“I got this tattoo done on Saturday. It’s the same set of footprints I use in the avatar for my blog (The Ethical Palaeontologist), but in fact they’re the narrow-gauge sauropod dinosaur trackways from the Ardley quarry in Oxfordshire. There’s no deeper meaning other than the fact that I’ve spent most of my academic career working on sauropod dinosaurs. But there are plans for more, if I could just get hold of a decent black and white illustration of a sauropod dorsal vertebra in dorsal view…”
Carl: Here’s a paper
Julia co-wrote on what the trackways reveal about dinosaurs. [Update: Whoops, wrong Julia. Thanks for the correction, Julia...]
Jeremiah Drewel, a geology student at the University of Alaska writes, “This is my personal favorite Deinonychus!”
Carl: Deinonychus holds a special place in the history of paleontology. Its remains were first discovered in 1931 in Montana, but for decades they languished, unstudied, at the American Museum of Natural History. In the 1960s Yale paleontologist John Ostrom discovered a wealth of new fossils from the same species and began to contemplate what the animal was like in real life. At the time, dinosaurs were still widely considered to be sluggish scaly lumps. But Ostrom argued that Deinonychus was for more active, able to keep its stiffened tail straight out behind its body. He argued that they may have even been warm-blooded. Ostrom also noticed a number of similarities in Deinonychus’s skeleton and those of birds. He revived an old theory that birds are dinosaurs, and argued they were closely related to Deinonychus. It’s a connection now almost universally accepted by paleontologists.Deinonychus changed the way we see birds, but birds have also changed the way we see Deinonychus. Many relatives of Deinonychus–non-flying dinosaurs–show evidence of primitive feathers. Velociraptor, a close relative of Deinonychus, had what look like quill knobs on its bones. It’s plausible that Deinonychus itself was covered in feathers of some sort as well, which it might have used to attract mates. Depending on what paleontologists discover in years to come, Jeremiah may need to get re-inked.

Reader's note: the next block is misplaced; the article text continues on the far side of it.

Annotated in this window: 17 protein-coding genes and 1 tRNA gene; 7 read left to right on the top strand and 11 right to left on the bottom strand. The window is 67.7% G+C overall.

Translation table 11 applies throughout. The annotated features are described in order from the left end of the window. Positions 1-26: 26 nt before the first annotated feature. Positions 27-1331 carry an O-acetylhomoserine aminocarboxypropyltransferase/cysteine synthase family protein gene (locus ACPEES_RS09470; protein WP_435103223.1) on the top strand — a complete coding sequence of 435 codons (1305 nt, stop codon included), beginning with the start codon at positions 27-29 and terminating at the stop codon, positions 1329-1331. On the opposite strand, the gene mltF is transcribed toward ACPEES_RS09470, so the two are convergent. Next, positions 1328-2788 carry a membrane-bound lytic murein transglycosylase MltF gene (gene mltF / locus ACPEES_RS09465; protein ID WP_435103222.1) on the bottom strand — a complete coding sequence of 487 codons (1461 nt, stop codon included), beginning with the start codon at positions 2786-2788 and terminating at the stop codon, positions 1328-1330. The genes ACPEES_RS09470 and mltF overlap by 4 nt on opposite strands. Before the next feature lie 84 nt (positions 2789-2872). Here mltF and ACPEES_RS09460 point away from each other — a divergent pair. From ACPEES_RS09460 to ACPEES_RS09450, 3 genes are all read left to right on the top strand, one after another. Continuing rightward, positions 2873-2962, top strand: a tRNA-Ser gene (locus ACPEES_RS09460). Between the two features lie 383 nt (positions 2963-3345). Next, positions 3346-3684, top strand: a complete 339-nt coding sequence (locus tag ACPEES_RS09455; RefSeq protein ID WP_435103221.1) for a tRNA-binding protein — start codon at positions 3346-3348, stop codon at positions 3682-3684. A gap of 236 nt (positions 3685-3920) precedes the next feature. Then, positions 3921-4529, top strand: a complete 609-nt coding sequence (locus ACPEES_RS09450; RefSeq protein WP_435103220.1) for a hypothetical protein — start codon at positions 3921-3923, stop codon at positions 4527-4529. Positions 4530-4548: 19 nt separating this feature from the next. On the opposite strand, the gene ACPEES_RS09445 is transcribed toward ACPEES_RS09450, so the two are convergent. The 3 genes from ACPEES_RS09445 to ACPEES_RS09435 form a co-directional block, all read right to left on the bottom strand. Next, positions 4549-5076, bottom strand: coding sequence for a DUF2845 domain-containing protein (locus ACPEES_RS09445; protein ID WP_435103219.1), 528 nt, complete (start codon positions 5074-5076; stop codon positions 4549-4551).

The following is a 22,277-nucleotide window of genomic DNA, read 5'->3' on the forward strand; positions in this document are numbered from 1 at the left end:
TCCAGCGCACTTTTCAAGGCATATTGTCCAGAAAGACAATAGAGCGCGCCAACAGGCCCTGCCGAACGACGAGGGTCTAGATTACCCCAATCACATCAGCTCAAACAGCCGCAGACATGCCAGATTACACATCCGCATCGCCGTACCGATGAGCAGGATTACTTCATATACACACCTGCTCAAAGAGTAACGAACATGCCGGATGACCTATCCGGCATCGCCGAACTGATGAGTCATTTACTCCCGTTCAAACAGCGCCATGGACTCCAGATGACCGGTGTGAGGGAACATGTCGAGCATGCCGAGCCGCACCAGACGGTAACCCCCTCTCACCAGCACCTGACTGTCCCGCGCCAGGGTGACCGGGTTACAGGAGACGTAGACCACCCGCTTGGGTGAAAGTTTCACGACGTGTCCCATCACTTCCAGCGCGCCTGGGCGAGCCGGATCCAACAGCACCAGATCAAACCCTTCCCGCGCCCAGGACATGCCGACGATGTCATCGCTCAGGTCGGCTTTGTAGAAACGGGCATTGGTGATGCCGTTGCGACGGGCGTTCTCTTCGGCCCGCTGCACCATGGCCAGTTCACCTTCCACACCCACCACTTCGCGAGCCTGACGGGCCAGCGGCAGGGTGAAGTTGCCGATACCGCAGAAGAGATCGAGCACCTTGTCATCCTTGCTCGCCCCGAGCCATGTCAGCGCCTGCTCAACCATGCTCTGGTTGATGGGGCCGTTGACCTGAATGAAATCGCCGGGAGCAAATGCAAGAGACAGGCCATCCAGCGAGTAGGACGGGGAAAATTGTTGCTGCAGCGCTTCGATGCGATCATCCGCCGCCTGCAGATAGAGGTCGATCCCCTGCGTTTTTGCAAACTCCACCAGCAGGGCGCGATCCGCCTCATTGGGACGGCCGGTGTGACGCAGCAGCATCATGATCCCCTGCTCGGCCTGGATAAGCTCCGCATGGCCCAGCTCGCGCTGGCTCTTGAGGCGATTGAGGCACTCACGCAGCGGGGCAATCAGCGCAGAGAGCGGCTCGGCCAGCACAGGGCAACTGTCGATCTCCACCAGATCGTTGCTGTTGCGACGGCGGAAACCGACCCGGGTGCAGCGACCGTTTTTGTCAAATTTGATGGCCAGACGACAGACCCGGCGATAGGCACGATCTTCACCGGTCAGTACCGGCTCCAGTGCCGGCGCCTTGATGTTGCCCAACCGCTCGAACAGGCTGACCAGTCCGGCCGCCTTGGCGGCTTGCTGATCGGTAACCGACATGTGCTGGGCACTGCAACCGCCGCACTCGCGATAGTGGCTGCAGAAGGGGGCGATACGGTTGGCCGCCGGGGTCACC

Cleek writes: “Here’s my dromaeosaur (unfeathered) but, i’m a programmer, not a paleontologist, so i guess it’s not exactly my science. maybe i’ll get some C++ for the next one.”